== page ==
In the early days there were many HID lamps where the caps became loose due to the high operating temperature. The reasons was that there was no cement type that had both good adhesion to glass and to metal. Since basing cement is extruded onto the inner wall of the cap shell, in the 1980s one of the Sylvania engineers was inspired by the then popular multicolour striped toothpastes, and patented the concept of a composite capping cement. If i remember rightly the white cement is silica-rich and forms a good bond to the glass, while the green is shellac-rich and forms a superior bond to the metal. Of course during life half of the cement will lose its adhesion on one side, but it can no longer crumble and break away due to the adjacent stripe that mechanically fixes it in place. The result is a considerable improvement in cap torsion strength at end of life.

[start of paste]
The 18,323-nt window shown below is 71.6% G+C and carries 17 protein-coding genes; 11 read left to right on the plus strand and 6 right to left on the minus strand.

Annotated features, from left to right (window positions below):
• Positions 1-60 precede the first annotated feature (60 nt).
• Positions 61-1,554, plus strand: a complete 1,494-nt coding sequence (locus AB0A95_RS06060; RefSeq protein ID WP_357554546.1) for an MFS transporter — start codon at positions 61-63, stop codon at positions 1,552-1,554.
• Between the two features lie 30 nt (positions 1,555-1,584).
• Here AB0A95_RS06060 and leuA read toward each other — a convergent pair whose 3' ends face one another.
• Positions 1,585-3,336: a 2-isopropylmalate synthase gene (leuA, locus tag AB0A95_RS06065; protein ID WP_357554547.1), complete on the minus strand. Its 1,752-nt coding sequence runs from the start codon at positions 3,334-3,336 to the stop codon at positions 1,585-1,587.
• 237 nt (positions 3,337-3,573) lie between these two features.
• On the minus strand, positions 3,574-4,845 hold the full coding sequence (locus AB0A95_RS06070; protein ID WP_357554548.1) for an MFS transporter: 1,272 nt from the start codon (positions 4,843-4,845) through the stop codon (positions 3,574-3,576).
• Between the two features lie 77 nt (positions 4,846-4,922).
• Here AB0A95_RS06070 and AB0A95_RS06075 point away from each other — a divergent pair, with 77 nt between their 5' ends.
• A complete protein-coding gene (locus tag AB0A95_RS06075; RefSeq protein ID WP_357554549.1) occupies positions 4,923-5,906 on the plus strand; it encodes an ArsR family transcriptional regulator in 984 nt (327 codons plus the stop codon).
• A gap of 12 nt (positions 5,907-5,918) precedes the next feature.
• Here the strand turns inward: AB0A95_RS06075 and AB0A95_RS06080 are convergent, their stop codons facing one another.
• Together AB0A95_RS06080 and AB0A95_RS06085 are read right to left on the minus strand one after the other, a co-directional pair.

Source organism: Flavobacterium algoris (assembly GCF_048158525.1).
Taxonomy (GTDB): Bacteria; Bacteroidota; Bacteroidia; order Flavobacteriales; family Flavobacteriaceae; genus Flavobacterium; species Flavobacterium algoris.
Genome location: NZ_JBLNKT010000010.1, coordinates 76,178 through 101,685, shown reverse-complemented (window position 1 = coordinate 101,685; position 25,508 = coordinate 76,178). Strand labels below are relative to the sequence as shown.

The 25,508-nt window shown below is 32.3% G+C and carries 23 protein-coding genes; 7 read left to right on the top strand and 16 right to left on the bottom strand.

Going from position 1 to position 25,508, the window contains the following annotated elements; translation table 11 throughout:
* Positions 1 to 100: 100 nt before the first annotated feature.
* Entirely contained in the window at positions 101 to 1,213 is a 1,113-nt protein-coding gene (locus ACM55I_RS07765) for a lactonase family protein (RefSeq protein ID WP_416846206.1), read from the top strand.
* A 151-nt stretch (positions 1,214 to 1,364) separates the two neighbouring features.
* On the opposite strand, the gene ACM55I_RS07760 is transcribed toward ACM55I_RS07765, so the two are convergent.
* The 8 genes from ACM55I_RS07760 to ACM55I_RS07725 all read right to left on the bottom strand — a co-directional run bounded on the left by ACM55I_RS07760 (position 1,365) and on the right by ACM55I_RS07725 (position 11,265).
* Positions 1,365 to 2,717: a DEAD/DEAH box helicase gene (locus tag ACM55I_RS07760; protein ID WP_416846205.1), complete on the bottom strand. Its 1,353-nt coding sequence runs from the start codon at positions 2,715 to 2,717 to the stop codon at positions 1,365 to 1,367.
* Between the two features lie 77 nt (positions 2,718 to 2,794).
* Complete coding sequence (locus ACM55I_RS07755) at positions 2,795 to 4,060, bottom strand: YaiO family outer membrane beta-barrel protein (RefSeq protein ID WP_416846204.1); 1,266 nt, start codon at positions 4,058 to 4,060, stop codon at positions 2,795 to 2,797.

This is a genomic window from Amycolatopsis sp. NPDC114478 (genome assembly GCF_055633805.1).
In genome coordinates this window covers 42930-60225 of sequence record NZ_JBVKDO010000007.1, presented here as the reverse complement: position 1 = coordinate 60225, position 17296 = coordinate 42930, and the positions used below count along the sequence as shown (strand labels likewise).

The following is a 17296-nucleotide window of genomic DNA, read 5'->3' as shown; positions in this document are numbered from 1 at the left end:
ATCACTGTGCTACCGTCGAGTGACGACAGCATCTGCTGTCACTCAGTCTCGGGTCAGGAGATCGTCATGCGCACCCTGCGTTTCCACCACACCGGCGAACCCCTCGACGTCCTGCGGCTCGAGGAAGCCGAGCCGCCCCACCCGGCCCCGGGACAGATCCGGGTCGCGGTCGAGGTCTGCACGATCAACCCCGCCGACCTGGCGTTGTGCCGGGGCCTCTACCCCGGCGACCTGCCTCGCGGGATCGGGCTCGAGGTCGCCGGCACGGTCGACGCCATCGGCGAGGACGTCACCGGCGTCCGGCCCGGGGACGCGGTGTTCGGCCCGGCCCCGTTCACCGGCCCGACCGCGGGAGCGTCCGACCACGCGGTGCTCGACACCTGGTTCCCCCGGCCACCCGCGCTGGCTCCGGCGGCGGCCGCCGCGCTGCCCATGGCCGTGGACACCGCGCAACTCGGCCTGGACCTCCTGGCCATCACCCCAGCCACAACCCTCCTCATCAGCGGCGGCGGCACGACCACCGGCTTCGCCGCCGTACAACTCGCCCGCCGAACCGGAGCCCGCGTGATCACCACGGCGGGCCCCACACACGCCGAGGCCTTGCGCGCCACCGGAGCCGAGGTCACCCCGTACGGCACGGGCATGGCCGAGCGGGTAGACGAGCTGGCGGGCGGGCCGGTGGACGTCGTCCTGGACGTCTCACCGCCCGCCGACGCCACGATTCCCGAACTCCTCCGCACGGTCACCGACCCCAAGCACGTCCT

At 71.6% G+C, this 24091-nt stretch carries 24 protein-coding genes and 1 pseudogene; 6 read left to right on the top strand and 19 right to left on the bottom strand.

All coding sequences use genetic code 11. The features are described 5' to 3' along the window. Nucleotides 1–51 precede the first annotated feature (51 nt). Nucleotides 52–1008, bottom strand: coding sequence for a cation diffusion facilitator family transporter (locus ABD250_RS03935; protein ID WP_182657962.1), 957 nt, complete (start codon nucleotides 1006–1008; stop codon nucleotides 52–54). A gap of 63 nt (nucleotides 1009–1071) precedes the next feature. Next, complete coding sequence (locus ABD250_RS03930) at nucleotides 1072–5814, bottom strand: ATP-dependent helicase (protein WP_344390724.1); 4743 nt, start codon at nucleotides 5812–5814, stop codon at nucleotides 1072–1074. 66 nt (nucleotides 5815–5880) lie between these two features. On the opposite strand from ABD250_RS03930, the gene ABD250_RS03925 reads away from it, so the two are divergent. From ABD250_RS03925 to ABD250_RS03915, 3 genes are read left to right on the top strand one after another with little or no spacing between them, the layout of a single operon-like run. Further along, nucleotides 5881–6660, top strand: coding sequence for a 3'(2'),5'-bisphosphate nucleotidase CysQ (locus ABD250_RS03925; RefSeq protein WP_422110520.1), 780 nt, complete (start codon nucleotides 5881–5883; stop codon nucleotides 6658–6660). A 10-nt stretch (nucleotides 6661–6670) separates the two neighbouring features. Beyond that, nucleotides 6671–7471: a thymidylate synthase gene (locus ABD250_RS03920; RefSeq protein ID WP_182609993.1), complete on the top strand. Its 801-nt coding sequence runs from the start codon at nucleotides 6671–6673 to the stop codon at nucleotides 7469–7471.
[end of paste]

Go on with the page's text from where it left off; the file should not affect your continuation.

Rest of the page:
Soon after this development a further improvement in single-component high temperature capping cements was made by Glassbond of the UK. It has since become standard to use that (or the lampmakers’ own-made slight variants), and the striped lamps were not made for very long.